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Fun Korean Idioms

Posted by on April 15, 2012

In today’s lesson, we are going to continue our survey of Korean idioms and slang.  Just so there can be a unifying thread to the expressions, I’ve chosen to introduce phrases that start with the letter ㄷ .

These are arranged by frequency in daily language. The first ones are used quite often, while the ones towards the end of the list are less common, but still important to know.

뒤통수(를) 때리다 – to hit someone in the back of the head
뒤통수(를) 맞다 – to be hit in the back of the head

뒤통수 is the word for the back of one’s head. It’s proverbial meaning is associated often with surprise attacks as one can not easily defend the back of one’s head. To get hit in this part of one’s anatomy in Korean means proverbially to be “stabbed in the back.”  When someone who you believed in and felt comfortable with attacks you, “뒤통수 맞았다” is the way to express this unexpected affront. When the offender is the subject of the sentence, the proper form of the sentence is “뒤통수 때리다.”

유의어: 믿는 도끼에 발등 찍히다.

예문 3 (쉬운 것부터 어려운 것까지)

  • a: 이번 주에 김부장이 회사를 그만 두고 경쟁사로 갔대요.
  • b: 입사 때부터 사장님이 그렇게 믿고 키워줬는데 어떻게 그럴 수 있어요. 완전히 뒤통수 때린 거네요.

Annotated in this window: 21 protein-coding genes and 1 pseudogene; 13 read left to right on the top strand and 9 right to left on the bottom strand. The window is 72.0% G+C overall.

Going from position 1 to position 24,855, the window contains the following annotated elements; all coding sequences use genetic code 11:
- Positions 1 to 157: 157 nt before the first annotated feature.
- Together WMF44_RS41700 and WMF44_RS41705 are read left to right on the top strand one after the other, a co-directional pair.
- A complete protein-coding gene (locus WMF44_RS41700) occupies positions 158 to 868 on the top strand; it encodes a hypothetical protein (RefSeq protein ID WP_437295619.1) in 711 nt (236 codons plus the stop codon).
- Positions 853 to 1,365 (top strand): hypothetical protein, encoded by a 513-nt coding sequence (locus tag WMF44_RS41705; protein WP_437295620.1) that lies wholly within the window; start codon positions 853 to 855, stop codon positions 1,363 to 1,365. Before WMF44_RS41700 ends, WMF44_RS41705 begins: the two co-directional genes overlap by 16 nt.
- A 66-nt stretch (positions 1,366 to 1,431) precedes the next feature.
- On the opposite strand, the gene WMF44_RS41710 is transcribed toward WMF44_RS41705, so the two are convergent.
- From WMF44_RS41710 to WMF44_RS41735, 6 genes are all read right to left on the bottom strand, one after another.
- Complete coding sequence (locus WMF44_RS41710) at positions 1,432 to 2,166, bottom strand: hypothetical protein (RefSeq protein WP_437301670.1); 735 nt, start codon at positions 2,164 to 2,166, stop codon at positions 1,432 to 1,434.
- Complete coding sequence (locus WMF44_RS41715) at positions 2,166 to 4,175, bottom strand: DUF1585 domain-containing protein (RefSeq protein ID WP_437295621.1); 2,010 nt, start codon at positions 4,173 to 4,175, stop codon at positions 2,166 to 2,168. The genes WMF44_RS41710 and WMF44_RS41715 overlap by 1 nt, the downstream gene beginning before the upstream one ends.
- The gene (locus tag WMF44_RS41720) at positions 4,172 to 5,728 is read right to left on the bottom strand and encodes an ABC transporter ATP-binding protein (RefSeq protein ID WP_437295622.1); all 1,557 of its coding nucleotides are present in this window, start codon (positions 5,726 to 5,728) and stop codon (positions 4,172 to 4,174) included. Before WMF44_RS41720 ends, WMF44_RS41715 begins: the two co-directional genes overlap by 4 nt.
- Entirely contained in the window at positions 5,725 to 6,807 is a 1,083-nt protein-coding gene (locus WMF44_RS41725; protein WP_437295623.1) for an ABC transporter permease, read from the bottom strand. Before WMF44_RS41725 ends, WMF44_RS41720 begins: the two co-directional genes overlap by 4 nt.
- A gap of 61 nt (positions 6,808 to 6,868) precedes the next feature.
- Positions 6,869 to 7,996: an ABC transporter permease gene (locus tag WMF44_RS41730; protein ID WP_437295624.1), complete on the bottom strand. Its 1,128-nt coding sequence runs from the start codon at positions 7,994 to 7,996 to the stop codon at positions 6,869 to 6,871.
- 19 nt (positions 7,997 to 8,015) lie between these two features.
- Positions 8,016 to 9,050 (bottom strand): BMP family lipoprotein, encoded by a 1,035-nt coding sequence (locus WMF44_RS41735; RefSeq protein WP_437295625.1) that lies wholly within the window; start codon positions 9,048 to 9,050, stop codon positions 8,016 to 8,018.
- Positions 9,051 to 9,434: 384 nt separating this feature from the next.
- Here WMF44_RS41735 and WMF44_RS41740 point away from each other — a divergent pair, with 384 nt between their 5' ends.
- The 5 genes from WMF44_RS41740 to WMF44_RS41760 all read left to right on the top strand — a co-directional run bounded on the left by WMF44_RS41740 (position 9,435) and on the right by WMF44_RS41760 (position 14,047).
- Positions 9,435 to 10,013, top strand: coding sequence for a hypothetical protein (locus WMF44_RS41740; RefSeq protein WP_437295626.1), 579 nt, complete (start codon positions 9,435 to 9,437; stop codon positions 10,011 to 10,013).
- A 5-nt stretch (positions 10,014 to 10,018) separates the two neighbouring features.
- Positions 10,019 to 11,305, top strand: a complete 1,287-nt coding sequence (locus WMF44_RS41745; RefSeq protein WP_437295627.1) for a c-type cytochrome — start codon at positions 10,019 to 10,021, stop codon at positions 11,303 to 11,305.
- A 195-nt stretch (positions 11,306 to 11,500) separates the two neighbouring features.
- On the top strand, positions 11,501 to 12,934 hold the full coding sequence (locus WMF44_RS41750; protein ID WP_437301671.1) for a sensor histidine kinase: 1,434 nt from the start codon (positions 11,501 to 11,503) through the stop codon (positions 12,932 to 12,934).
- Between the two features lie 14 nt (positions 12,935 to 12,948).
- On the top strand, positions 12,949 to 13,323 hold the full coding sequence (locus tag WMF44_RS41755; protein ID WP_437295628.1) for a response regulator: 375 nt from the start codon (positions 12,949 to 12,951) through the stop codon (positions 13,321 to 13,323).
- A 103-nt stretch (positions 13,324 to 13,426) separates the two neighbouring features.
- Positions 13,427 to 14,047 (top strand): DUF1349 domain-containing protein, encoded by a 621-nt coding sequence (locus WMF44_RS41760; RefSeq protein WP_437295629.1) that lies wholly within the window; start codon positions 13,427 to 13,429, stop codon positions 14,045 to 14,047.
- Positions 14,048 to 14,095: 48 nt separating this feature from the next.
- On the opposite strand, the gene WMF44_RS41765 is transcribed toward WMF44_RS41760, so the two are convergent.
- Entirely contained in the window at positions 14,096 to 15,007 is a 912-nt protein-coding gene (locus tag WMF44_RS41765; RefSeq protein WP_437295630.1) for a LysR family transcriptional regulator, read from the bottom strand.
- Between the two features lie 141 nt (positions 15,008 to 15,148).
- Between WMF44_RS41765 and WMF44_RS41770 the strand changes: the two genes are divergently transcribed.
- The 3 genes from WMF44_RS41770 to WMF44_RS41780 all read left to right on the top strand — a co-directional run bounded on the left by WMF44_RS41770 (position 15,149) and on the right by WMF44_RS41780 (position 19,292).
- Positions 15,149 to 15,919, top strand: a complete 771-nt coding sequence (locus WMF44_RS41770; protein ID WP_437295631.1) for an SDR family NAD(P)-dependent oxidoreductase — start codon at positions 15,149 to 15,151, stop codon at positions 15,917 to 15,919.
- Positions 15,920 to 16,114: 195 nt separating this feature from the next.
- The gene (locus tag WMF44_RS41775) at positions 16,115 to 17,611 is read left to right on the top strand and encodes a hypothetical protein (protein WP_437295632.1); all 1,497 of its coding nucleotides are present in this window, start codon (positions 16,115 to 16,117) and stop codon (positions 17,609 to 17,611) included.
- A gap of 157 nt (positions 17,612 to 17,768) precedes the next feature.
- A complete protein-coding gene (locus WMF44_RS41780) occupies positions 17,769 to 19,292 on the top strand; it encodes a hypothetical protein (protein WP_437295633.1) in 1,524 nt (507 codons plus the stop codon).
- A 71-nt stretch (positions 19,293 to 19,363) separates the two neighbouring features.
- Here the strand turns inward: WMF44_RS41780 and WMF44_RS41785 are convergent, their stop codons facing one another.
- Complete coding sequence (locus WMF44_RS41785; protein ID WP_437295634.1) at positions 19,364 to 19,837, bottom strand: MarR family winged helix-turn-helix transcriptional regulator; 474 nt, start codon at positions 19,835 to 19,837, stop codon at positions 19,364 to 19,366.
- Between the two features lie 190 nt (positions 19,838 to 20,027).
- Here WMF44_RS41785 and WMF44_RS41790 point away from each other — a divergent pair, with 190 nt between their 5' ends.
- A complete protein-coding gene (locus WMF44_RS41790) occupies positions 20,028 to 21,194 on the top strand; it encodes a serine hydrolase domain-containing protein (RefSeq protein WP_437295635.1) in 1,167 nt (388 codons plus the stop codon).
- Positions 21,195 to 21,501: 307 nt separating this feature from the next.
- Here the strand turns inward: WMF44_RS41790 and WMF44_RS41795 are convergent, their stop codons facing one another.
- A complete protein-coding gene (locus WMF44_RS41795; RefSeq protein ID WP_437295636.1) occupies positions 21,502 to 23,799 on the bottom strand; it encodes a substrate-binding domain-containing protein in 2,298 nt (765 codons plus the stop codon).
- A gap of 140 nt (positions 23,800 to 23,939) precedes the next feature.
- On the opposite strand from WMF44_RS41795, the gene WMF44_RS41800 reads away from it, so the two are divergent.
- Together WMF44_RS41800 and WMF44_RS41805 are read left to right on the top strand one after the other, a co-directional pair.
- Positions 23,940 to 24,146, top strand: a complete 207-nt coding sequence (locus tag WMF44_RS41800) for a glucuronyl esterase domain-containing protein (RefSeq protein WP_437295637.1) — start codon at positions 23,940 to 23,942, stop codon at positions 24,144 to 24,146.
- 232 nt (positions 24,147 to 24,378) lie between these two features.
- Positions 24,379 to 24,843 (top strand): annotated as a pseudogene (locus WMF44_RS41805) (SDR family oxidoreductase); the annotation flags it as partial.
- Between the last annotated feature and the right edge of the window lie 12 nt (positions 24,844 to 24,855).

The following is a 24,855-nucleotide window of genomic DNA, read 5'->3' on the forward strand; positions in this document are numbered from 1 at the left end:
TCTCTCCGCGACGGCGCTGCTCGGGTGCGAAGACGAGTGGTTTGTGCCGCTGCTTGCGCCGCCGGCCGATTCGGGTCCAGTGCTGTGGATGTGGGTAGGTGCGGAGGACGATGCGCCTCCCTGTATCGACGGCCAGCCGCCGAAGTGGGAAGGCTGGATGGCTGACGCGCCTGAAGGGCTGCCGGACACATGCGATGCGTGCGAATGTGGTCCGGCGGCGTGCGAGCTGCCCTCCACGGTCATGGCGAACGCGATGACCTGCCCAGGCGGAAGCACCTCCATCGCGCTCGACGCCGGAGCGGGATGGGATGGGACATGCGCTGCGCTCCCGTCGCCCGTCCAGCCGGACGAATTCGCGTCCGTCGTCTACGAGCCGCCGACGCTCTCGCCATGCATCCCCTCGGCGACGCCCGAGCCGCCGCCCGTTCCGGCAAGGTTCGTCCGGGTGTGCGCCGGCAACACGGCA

• 친구를 믿고 돈을 빌려줬는데 친구가 연락을 끊었어요. 뒤통수 맞은 기분이에요.

뒤끝이 없다: to not hold a grudge
뒤끝이 있다: to hold a grudge

When describing someone who, after a little disagreement, seems to never forgive you, the 있다 form of this expression to use. Also, when talking about someone who immediately seems to forget and forgive after any altercation, the 없다 form of this phrase would be the perfect way to say, “He doesn’t hold a grudge.”


  • a: 과장님한테 또 한소리 들었어요?
  • b: 네, 한번 화가 나시면 왜 저렇게 심하게 말씀을 하시는지 모르겠어요.
  • c: 그래도 과장님이 뒤끝은 없으시잖아요. 금방 풀어지실 거예요.
  • a: 지수는 마음이 넓은 것 같아. 화 내는 걸 별로 본 적이 없어.
  • b: 그래도 뒤끝이 있는 편이라서 한번 화나면 오래 가. 그러니까 말조심해야 해.

3. 뒤가 든든하다 – to have strong backing

Just as we describe someone with powerful allies as someone with “strong backing” in English, so to can this expression be used in Korean. If you can’t mess with a buddy at work because his Dad is the CEO, you could say, “뒤가 든든해서 막 다루지 못하네요.”


  • a: 존은 뭘 믿고 저렇게 큰 소리를 치는지 모르겠어.
  • b: 존 집안이 보통이 아니래. 뒤가 든든하니까 그렇겠지 뭐.

4. 뒤를 보아 주다 – to have someone’s back / to cover someone

As with the previous expression, this idiom is used most often to describe someone who has powerful allies and shouldn’t be messed with.


  • a: 젊은 나이에 저렇게 빨리 성공하다니 실력이 대단한가 봐.
  • b: 그렇지도 않아. 누군가 뒤를 봐준다는 소문이 있어.
  • 그 공무원은 불법 영업을 하는 사람의 뒤를 봐주다가 직위 해제 당했다.

공무원: civil servant
5. 뒷북치다 – to be behind the beat / to be a day late and a dollar short

A 북 is a large Korean drum. When someone is late striking the drum, the other musicians can’t keep the rhythm and the music falls to pieces. Being a few beats behind — in the conversation or project etc. — is described with this expression. To say to someone, “뒷북치네” would be akin to saying, “Get with the program” in English. This expression is also used when someone is carrying on about an event etc. that has already passed.


  • a: 야, 이제 2차 가자.
  • b: 다들 1차만 하고 집에 가기로 했는데 왜 이제 와서 뒷북을 쳐?
  • a: 우리 가까운 데로 여행이나 갈까?
  • b: 여행 가자고 그렇게 조를 때는 못 들은 체 하더니 휴가가 다 끝나가니까 뒷북을 치네.


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